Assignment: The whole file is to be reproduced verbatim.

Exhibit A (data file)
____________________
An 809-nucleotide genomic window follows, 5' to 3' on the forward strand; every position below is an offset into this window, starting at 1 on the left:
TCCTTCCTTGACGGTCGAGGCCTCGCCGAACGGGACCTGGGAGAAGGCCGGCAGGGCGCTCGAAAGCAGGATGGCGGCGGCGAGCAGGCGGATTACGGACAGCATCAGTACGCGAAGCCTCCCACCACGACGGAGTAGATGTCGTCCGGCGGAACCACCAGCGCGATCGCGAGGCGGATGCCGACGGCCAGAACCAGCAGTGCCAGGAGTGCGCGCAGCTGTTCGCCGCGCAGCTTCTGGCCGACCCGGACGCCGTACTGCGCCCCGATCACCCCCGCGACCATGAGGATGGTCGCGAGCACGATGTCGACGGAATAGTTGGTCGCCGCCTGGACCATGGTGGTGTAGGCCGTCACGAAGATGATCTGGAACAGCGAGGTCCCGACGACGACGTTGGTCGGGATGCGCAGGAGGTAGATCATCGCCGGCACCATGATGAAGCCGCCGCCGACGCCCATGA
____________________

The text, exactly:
An 809-nucleotide genomic window follows, 5' to 3' on the forward strand; every position below is an offset into this window, starting at 1 on the left:
TCCTTCCTTGACGGTCGAGGCCTCGCCGAACGGGACCTGGGAGAAGGCCGGCAGGGCGCTCGAAAGCAGGATGGCGGCGGCGAGCAGGCGGATTACGGACAGCATCAGTACGCGAAGCCTCCCACCACGACGGAGTAGATGTCGTCCGGCGGAACCACCAGCGCGATCGCGAGGCGGATGCCGACGGCCAGAACCAGCAGTGCCAGGAGTGCGCGCAGCTGTTCGCCGCGCAGCTTCTGGCCGACCCGGACGCCGTACTGCGCCCCGATCACCCCCGCGACCATGAGGATGGTCGCGAGCACGATGTCGACGGAATAGTTGGTCGCCGCCTGGACCATGGTGGTGTAGGCCGTCACGAAGATGATCTGGAACAGCGAGGTCCCGACGACGACGTTGGTCGGGATGCGCAGGAGGTAGATCATCGCCGGCACCATGATGAAGCCGCCGCCGACGCCCATGA